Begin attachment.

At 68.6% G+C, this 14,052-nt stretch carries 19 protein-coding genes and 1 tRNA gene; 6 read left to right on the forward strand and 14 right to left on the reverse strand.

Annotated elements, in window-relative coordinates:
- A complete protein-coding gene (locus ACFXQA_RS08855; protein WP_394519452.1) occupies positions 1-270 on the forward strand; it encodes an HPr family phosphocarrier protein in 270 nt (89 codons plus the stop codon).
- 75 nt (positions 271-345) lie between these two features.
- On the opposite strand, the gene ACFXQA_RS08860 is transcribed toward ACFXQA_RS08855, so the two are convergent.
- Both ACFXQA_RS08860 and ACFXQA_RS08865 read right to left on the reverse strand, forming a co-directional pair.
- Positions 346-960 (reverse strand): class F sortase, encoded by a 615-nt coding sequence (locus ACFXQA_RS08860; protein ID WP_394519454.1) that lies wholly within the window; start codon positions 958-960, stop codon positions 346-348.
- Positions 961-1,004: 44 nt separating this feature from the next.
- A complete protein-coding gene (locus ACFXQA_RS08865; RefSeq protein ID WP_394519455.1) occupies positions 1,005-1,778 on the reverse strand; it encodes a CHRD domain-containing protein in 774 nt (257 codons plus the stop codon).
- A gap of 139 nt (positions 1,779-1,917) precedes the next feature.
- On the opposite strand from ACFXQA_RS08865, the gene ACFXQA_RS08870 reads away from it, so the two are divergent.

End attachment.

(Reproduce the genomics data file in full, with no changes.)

At 68.6% G+C, this 14,052-nt stretch carries 19 protein-coding genes and 1 tRNA gene; 6 read left to right on the forward strand and 14 right to left on the reverse strand.

Annotated elements, in window-relative coordinates:
- A complete protein-coding gene (locus ACFXQA_RS08855; protein WP_394519452.1) occupies positions 1-270 on the forward strand; it encodes an HPr family phosphocarrier protein in 270 nt (89 codons plus the stop codon).
- 75 nt (positions 271-345) lie between these two features.
- On the opposite strand, the gene ACFXQA_RS08860 is transcribed toward ACFXQA_RS08855, so the two are convergent.
- Both ACFXQA_RS08860 and ACFXQA_RS08865 read right to left on the reverse strand, forming a co-directional pair.
- Positions 346-960 (reverse strand): class F sortase, encoded by a 615-nt coding sequence (locus ACFXQA_RS08860; protein ID WP_394519454.1) that lies wholly within the window; start codon positions 958-960, stop codon positions 346-348.
- Positions 961-1,004: 44 nt separating this feature from the next.
- A complete protein-coding gene (locus ACFXQA_RS08865; RefSeq protein ID WP_394519455.1) occupies positions 1,005-1,778 on the reverse strand; it encodes a CHRD domain-containing protein in 774 nt (257 codons plus the stop codon).
- A gap of 139 nt (positions 1,779-1,917) precedes the next feature.
- On the opposite strand from ACFXQA_RS08865, the gene ACFXQA_RS08870 reads away from it, so the two are divergent.